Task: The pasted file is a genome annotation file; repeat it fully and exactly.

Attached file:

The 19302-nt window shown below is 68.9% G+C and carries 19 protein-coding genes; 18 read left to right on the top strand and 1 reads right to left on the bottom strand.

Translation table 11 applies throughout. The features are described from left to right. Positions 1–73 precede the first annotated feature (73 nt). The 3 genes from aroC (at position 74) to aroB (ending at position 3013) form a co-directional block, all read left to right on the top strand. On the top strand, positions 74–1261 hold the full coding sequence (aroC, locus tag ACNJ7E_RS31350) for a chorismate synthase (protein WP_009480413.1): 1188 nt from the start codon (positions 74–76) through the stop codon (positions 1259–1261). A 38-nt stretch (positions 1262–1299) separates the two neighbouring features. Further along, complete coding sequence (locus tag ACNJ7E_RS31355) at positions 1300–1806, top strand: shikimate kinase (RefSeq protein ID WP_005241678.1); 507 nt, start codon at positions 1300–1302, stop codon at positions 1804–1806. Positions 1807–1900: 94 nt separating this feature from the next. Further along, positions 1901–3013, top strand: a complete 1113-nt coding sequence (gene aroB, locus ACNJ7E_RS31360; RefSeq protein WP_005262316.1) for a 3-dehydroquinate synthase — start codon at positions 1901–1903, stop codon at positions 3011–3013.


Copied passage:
The 19302-nt window shown below is 68.9% G+C and carries 19 protein-coding genes; 18 read left to right on the top strand and 1 reads right to left on the bottom strand.

Translation table 11 applies throughout. The features are described from left to right. Positions 1–73 precede the first annotated feature (73 nt). The 3 genes from aroC (at position 74) to aroB (ending at position 3013) form a co-directional block, all read left to right on the top strand. On the top strand, positions 74–1261 hold the full coding sequence (aroC, locus tag ACNJ7E_RS31350) for a chorismate synthase (protein WP_009480413.1): 1188 nt from the start codon (positions 74–76) through the stop codon (positions 1259–1261). A 38-nt stretch (positions 1262–1299) separates the two neighbouring features. Further along, complete coding sequence (locus tag ACNJ7E_RS31355) at positions 1300–1806, top strand: shikimate kinase (RefSeq protein ID WP_005241678.1); 507 nt, start codon at positions 1300–1302, stop codon at positions 1804–1806. Positions 1807–1900: 94 nt separating this feature from the next. Further along, positions 1901–3013, top strand: a complete 1113-nt coding sequence (gene aroB, locus ACNJ7E_RS31360; RefSeq protein WP_005262316.1) for a 3-dehydroquinate synthase — start codon at positions 1901–1903, stop codon at positions 3011–3013.